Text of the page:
Miami Herald: Miami mayor calls emergency meeting on possible stay-at-home order for city residents

Miami Mayor Francis Suarez on Monday called for an emergency meeting this week to discuss what’s needed for a mandatory “shelter-in-place” order and a curfew during the coronavirus emergency.

Such an order would impose new restrictions on people leaving their homes in a city of more than 400,000 people, where previous emergency orders have already closed parks and restaurants and shuttered countless businesses in an effort to slow the spread of COVID-19 during a global pandemic.

If Miami followed the practice of California, Illinois, New York and other states, a shelter-in-place order would allow movement for a string of “essential” activities, including dog walking, grocery shopping and travel to work for vital businesses like grocery stores and hospitals.

Suarez called for the meeting to be held Wednesday at 8 p.m. using phone or video technology, with the five commissioners and the public participating remotely. Gov. Ron DeSantis issued an order last week suspending a state law requiring members of an elected body to convene at a single location.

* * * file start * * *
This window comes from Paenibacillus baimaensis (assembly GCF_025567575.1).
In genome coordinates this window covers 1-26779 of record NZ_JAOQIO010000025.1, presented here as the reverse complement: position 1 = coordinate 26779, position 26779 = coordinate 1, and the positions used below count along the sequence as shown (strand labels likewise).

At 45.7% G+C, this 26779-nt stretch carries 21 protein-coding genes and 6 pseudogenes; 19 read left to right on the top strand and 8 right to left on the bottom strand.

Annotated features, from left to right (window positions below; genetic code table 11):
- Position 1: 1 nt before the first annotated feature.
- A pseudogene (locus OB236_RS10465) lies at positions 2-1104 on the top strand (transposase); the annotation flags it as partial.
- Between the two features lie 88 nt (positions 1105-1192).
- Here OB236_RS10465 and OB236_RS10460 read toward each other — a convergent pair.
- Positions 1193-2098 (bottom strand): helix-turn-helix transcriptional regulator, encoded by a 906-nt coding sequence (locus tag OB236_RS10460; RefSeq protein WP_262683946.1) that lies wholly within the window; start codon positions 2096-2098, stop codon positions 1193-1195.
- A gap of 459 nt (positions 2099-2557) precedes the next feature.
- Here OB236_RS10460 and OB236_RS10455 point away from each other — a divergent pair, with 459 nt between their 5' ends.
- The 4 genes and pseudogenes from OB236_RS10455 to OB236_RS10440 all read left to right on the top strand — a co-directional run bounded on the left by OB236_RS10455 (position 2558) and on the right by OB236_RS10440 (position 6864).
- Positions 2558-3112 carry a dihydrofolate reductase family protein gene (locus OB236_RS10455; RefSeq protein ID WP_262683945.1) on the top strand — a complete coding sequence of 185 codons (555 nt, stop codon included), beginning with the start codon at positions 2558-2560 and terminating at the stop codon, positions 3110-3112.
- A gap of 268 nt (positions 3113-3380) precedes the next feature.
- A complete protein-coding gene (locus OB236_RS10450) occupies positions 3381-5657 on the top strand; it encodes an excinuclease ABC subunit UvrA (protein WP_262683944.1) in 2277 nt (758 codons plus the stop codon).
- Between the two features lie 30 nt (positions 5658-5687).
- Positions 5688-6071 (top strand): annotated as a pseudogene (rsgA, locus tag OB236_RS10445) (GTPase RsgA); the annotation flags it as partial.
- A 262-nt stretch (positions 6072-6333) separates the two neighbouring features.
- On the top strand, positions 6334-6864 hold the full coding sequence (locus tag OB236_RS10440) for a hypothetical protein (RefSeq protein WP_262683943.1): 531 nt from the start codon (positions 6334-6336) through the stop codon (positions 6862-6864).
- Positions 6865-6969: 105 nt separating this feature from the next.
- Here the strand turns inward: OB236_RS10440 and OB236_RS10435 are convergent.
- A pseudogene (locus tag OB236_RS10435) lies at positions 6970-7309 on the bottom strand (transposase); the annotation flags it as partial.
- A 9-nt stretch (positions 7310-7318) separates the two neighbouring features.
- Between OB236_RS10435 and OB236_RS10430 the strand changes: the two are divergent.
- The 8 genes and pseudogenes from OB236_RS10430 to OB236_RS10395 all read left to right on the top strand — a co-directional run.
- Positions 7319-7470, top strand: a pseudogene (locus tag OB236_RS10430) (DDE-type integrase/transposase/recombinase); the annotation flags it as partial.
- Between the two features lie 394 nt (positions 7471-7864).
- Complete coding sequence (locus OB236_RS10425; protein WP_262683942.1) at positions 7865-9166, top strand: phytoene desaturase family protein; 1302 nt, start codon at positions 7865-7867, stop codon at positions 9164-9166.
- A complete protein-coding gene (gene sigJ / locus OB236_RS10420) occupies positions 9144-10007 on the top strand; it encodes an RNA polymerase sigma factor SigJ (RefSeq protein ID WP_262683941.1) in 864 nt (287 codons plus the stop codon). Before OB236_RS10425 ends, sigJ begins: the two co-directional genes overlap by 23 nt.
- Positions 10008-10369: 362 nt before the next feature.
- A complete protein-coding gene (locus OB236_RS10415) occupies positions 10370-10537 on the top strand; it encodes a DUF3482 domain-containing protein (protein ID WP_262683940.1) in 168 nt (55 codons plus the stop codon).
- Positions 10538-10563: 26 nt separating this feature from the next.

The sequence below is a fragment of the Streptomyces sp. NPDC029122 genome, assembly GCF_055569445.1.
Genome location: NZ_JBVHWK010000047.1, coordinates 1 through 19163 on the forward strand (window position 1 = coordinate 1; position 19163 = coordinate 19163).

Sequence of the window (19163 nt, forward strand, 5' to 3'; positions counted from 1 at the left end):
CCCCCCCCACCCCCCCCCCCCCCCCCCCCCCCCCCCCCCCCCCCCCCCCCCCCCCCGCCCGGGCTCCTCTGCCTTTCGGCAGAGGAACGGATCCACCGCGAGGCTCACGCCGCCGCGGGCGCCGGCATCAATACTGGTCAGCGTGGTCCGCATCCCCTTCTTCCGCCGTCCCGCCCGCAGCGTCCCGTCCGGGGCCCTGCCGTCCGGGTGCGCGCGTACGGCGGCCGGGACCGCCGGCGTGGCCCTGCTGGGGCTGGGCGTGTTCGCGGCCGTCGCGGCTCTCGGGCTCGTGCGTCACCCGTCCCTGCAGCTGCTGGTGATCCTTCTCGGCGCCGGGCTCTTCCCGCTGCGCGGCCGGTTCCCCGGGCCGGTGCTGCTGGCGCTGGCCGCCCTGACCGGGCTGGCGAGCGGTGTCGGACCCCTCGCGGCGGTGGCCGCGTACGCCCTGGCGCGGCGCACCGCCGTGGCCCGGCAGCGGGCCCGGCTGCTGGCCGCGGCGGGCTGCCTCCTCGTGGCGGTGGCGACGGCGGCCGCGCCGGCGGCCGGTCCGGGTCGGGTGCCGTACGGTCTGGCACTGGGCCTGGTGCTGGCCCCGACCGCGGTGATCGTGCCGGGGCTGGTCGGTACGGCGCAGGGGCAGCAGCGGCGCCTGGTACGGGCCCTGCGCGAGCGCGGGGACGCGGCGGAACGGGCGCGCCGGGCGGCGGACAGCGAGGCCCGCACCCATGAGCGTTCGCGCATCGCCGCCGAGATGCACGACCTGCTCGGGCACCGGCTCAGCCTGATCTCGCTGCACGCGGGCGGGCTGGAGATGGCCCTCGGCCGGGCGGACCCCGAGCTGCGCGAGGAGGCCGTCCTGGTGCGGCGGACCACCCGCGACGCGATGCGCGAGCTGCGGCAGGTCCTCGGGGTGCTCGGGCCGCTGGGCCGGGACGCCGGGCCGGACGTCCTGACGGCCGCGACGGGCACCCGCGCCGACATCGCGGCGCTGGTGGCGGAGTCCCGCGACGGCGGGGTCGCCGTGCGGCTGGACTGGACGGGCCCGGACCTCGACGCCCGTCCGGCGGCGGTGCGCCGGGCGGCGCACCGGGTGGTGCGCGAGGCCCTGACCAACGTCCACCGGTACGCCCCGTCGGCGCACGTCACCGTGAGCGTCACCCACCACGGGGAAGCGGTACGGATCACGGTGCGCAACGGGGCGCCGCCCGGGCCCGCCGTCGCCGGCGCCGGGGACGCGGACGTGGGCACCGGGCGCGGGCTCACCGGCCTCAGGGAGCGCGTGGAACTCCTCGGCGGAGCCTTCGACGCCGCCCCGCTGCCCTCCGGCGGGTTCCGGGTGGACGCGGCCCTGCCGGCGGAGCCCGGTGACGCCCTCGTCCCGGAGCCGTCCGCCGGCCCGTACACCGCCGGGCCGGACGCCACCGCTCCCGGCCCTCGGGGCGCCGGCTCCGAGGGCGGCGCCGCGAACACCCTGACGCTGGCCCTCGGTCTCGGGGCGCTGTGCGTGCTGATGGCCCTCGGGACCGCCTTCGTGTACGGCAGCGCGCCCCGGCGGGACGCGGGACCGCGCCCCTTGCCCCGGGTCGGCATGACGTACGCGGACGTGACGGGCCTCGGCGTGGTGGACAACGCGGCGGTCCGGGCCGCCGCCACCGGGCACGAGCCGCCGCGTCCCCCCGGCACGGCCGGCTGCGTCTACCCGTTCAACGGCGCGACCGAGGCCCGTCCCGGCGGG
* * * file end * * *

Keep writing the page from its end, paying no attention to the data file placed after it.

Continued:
Commissioner Alex Diaz de la Portilla said he tried to call a special meeting on his own last week. But when he failed to secure signatures from two other members on the five-member board, Diaz de la Portilla said Suarez accepted his request to use the mayor’s authority to set a commission meeting and that he’s sponsoring the legislation required for a shelter-in-place decree.

“We should have done this last Friday,” Diaz de la Portilla said of a shelter-in-place order. “People are playing basketball. They’re not exercising personal responsibility.”

Commissioner Ken Russell, who spent part of the weekend testing out technology for an unprecedented remote meeting, said the city probably isn’t ready to reproduce the kind of Zoom-style video chat that would let the public participate in real time. Instead, a citizen wishing to speak would likely have to send in a recording during public comment or an email.

“It doesn’t look like we will have the bandwidth to have the public stream in and have their voice heard by the commission,” Russell said.

The commissioner said he’s not ready to commit to attending the meeting. Quorum rules are still in effect, meaning at least three of the five commissioners must participate. Russell said he needs assurances first that citizens can use the voicemail or email option to be heard. “We’re close,” he said.